Why can't arguments be levity polymorphic for inline functions?

Simon Peyton Jones simonpj at microsoft.com
Fri Oct 8 15:17:33 UTC 2021

We do have a few such functions, and we give them a "compulsory unfolding" which means they MUST be inlined at EVERY call site.  But

  *   Usually if a module exports a function, it generates code for that function. But for these guys it can't.   We don't have a mechanism for *not* generating code for user-defined functions.  We could add an INLINE-COMPULSORY pragma perhaps.
  *   Even then we'd have to check that every call of such a function is applied to enough arguments to get rid of all levity/representation polymorphism; so that when it is inlined all is good. It's not clear how to do that in general.

That's the kind of thing Richard means by "templates".


PS: I am leaving Microsoft at the end of November 2021, at which point simonpj at microsoft.com<mailto:simonpj at microsoft.com> will cease to work.  Use simon.peytonjones at gmail.com<mailto:simon.peytonjones at gmail.com> instead.  (For now, it just forwards to simonpj at microsoft.com.)

From: ghc-devs <ghc-devs-bounces at haskell.org> On Behalf Of Clinton Mead
Sent: 08 October 2021 00:37
To: ghc-devs at haskell.org
Subject: Why can't arguments be levity polymorphic for inline functions?

Hi All

Not sure if this belongs in ghc-users or ghc-devs, but it seemed devy enough to put it here.

Section<https://nam06.safelinks.protection.outlook.com/?url=https%3A%2F%2Fdownloads.haskell.org%2F~ghc%2F9.0.1%2Fdocs%2Fhtml%2Fusers_guide%2Fexts%2Flevity_polymorphism.html&data=04%7C01%7Csimonpj%40microsoft.com%7C74a80049a03e46c9fcb008d989eb68f7%7C72f988bf86f141af91ab2d7cd011db47%7C1%7C0%7C637692467888653138%7CUnknown%7CTWFpbGZsb3d8eyJWIjoiMC4wLjAwMDAiLCJQIjoiV2luMzIiLCJBTiI6Ik1haWwiLCJXVCI6Mn0%3D%7C3000&sdata=0Rrxrp3SHoh6%2F5Y1C7enO5b58GkAHQlyHjnmnMp94MA%3D&reserved=0> of the GHC user manual points out, if we allowed levity polymorphic arguments, then we would have no way to compile these functions, because the code required for different levites is different.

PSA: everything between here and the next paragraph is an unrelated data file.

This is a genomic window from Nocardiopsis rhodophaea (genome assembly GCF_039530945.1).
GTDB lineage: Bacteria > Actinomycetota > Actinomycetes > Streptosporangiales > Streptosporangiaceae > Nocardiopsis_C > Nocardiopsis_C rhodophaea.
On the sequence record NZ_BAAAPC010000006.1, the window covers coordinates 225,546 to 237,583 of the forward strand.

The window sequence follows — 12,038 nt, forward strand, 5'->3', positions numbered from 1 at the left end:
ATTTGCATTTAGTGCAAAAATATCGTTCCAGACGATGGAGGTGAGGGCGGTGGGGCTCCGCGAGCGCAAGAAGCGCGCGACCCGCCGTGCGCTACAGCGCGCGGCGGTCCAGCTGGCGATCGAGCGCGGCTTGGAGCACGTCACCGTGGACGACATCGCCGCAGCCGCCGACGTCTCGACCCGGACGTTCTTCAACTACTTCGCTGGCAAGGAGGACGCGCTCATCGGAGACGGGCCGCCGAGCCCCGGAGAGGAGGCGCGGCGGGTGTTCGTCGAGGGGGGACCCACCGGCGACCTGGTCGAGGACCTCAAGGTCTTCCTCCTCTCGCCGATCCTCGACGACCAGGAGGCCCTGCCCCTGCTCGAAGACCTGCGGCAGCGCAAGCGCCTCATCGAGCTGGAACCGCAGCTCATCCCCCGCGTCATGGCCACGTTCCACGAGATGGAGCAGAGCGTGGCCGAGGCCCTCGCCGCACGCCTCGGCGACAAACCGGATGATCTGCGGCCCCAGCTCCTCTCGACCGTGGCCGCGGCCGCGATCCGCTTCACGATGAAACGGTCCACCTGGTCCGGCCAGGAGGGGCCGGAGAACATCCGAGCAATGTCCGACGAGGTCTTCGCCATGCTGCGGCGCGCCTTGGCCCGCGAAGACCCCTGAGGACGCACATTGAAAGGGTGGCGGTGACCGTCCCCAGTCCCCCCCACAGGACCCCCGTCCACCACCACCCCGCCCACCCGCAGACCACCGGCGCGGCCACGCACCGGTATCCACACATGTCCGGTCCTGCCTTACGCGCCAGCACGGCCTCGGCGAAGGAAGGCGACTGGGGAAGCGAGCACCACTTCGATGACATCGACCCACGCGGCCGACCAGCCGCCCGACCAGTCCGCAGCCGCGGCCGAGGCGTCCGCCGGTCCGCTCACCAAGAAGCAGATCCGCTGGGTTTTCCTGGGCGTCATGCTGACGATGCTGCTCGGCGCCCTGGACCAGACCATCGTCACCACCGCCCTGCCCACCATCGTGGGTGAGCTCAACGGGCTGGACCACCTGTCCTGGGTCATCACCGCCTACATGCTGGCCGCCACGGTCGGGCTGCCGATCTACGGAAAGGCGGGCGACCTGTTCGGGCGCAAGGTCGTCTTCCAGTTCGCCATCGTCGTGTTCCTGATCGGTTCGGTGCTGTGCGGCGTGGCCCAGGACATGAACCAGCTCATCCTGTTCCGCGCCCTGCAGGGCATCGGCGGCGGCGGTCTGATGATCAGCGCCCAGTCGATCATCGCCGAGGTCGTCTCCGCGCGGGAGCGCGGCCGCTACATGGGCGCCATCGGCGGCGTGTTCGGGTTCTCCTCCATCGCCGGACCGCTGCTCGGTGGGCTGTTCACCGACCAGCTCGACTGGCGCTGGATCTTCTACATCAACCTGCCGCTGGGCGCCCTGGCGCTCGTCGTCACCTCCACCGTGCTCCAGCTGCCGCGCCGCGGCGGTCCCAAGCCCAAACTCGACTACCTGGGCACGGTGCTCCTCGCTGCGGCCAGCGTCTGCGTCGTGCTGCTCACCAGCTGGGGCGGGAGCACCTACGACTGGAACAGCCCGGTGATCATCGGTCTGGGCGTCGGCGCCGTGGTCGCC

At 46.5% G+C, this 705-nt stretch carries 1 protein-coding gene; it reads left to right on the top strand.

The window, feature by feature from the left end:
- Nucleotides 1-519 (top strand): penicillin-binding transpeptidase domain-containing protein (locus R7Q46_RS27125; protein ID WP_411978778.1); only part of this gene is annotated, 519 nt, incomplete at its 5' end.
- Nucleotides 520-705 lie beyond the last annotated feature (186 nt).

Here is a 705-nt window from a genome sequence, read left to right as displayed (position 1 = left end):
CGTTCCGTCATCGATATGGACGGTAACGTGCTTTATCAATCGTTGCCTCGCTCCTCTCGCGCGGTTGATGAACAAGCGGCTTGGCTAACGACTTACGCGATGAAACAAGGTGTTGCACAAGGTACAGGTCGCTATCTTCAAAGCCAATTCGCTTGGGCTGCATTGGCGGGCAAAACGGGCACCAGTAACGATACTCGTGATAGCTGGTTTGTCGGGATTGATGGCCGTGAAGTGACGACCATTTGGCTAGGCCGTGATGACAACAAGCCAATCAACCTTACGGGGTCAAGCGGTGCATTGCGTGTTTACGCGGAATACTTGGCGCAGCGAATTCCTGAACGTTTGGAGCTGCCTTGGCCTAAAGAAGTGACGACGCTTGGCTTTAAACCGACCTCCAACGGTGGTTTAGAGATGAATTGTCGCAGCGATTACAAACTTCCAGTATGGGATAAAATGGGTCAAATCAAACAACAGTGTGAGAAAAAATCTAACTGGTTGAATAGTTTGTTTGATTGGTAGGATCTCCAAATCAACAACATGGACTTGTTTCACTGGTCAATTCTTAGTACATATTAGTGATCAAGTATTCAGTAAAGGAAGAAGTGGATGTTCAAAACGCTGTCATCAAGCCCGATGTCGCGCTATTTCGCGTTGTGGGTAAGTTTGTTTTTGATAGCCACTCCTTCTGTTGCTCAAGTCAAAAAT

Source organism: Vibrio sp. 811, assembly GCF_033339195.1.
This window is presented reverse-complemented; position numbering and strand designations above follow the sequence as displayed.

However, if such a function is {-# INLINE #-} or {-# INLINABLE #-} there's no need to compile it as it's full definition is in the interface file. Callers can just compile it themselves with the levity they require. Indeed callers of inline functions already compile their own versions even without levity polymorphism (for example, presumably inlining function calls that are known at compile time).

The only sticking point to this that I could find was that GHC will only inline the function if it is fully applied<https://nam06.safelinks.protection.outlook.com/?url=https%3A%2F%2Fdownloads.haskell.org%2Fghc%2F9.0.1%2Fdocs%2Fhtml%2Fusers_guide%2Fexts%2Fpragmas.html%23inline-pragma&data=04%7C01%7Csimonpj%40microsoft.com%7C74a80049a03e46c9fcb008d989eb68f7%7C72f988bf86f141af91ab2d7cd011db47%7C1%7C0%7C637692467888653138%7CUnknown%7CTWFpbGZsb3d8eyJWIjoiMC4wLjAwMDAiLCJQIjoiV2luMzIiLCJBTiI6Ik1haWwiLCJXVCI6Mn0%3D%7C3000&sdata=W4kpJY9sjkeXWhOEK7iScDm0mv9KvMApStdwITr3SxA%3D&reserved=0>, which suggests that the possibility of partial application means we can't inline and hence need a compiled version of the code. But this seems like a silly restriction, as we have the full RHS of the definition in the interface file. The caller can easily create and compile it's own partially applied version. It should be able to do this regardless of levity.

It seems to me we're okay as long as the following three things aren't true simultaneously:

1. Blah has levity polymorphic arguments
2. Blah is exported
3. Blah is not inline

If a function "Blah" is not exported, we shouldn't care about levity polymorphic arguments, because we have it's RHS on hand in the current module and compile it as appropriate. And if it's inline, we're exposing it's full RHS to other callers so we're still fine also. Only when these three conditions combine should we give an error, say like:

"Blah has levity polymorphic arguments, is exported, and is not inline. Please either remove levity polymorphic arguments, not export it or add an  {-# INLINE #-} or {-# INLINABLE #-} pragma.

I presume however there are some added complications that I don't understand, and I'm very interested in what they are as I presume they'll be quite interesting.


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